Although the video could be accompanied by sound, research has shown that people do not want sound, said Jackson of Network. Research has also shown that people like the ads as long as they are not alone on the video screen.

"Customers don't like full-page ads" she said.

Advertisers can opt to have a series of banner ads like those that frequently run on Internet websites displayed in sequence, a moving message throughout the entire advertising spot, or innovative new ads, said Voltan of Elevator News Network.

Both Elevator News Network and Network have staffs that will work with advertisers to create advertising campaigns expressly for the new medium. Or they can use an existing advertising campaign and adapt it for video broadcast.

A standard single 12-second spot, which would include four banner ads shown in sequence, would cost $12 to $25, said Voltan of Elevator News Network. Jackson of Network declined to disclose her network's advertising prices.

Elevator News currently has contracts to install video screens in and supply video to 5,500 elevators in 400 buildings in the U.S. and Canada. In the last two months, Elevator News has signed agreements to provide its news and ad network to The Empire State Building and Rockefeller Center in New York, said Voltan. Screens are expected to be operating in the Empire State Building early next year. Screens in the Chrysler Building will begin operating in the next few weeks and in the Rockefeller Center soon after Christmas, he said.

Besides Synergy, Manulife and Trimakr, Elevator News Network's current advertisers include General Motors, IBM and Proctor & Gamble and Merrill Lynch Canada, all of Toronto. Network has also signed leasing agreements to install its video news networks in about 500 elevators in the U.S., said Jackson. Captivate also has agreements with several companies, including CNN, The New York Times and Bridge Financial which will provide news and other content.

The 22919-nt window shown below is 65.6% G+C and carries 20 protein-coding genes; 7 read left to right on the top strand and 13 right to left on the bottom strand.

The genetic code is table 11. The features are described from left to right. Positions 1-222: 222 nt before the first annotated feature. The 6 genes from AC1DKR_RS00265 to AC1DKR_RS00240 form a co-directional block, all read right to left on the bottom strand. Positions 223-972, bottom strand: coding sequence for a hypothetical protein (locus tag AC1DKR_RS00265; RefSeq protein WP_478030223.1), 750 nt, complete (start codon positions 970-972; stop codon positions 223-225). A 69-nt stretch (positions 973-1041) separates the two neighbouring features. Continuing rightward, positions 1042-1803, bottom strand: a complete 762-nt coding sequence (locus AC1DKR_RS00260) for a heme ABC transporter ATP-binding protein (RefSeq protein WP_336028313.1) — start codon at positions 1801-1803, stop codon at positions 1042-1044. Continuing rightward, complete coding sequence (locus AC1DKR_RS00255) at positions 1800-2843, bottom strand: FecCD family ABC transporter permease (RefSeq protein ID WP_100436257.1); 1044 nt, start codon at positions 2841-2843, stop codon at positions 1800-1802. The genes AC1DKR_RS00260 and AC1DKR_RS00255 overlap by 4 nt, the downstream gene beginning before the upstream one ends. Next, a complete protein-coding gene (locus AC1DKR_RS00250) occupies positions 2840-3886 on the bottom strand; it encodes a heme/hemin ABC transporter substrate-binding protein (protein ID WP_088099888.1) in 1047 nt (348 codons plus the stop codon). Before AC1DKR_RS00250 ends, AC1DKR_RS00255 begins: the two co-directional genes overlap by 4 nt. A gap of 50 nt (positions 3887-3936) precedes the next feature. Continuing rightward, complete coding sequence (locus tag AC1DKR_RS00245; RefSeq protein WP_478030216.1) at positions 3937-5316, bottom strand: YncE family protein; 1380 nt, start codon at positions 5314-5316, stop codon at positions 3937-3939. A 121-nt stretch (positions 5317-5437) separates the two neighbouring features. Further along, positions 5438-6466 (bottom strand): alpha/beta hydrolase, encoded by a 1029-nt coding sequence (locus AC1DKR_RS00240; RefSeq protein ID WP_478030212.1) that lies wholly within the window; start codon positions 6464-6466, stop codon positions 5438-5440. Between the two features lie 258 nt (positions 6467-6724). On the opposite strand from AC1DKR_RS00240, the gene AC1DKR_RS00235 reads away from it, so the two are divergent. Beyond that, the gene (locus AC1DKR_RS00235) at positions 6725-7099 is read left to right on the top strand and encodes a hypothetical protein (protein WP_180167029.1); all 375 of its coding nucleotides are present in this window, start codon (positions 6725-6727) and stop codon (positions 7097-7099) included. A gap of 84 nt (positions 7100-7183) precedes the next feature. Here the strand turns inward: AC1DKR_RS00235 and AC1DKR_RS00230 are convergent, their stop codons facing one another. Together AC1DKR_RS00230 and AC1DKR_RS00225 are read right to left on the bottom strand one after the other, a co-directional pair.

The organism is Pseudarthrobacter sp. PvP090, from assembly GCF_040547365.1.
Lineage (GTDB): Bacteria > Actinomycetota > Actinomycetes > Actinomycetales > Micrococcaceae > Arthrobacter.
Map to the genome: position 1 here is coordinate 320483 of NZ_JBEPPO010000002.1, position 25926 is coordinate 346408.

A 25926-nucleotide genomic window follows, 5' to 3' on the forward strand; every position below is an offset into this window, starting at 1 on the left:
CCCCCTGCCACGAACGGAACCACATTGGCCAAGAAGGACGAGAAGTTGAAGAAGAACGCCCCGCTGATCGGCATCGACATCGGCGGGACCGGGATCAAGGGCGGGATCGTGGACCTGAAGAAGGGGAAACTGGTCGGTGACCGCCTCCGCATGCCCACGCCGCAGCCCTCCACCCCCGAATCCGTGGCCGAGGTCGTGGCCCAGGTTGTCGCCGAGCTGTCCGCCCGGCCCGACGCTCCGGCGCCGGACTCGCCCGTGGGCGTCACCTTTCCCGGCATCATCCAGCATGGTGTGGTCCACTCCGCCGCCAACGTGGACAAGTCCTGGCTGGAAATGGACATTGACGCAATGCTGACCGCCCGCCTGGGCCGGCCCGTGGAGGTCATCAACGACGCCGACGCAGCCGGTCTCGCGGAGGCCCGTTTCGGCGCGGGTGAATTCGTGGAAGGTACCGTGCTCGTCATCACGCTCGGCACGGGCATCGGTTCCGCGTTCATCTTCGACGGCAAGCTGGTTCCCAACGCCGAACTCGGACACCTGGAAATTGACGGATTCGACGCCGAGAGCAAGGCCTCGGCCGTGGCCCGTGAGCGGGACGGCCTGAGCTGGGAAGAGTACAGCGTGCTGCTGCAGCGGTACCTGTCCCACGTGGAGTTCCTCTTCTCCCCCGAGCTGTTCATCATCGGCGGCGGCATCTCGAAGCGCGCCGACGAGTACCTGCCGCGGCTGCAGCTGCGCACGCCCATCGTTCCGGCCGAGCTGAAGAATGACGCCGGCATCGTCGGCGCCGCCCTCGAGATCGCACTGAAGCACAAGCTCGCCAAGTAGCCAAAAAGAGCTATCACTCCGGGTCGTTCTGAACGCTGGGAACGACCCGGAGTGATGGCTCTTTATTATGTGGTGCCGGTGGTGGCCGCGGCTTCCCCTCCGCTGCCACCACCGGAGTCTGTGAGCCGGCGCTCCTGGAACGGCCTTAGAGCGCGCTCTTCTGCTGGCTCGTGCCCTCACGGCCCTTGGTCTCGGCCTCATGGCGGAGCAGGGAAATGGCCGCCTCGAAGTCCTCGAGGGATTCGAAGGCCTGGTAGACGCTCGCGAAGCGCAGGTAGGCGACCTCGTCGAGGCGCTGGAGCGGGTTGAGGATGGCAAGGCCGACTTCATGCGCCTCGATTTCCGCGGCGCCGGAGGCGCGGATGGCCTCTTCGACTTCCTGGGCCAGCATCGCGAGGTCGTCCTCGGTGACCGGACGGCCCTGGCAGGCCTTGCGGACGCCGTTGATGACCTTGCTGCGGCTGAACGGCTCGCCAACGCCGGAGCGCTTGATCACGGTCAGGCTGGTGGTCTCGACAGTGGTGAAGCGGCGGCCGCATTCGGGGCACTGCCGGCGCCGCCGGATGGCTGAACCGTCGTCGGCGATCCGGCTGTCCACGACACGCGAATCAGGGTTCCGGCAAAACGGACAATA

Captivate also offers Internet tie-ins such that elevator ads direct viewers to website for special offers, for example a printable $1 soup coupon, said Jackson.

Synergy became an advertiser for Elevator News Network in several buildings in which large brokerage firms have their offices, said Laura Curtis, director of marketing and communications at Synergy.

The 2 1/2 year old company had a bent for novel advertising schemes. To capture the attention of brokers in the Canadian mutual fund market, which is almost completely dependent on distribution by intermediaries, Synergy placed its fund ads in the bathrooms of bars it knew several brokers frequented, said Curtis.

Synergy, with $1.2 billion under management, has now created five different banner ad campaigns, each of which includes a series of four banner ads running back-to-back. Two of the ads play on Synergy's carefully cultivated reputation of offering diversified products. They have full color graphics of the different seasons, each representing a different core competency.

The other three ads poke fun at the advertising medium itself while promoting the fund group. One series of banner ads says: "Going up? So are we."; "The fastest growing mutual fund company in Canada."; "Synergy Mutual Funds,"; "" The fund group's logo is shown on each of the four banners.

Images rather than words work best in this environment, said Curtis. Promoting individual fund performance is not possible because of all of the regulatory disclosure that would be required, she said.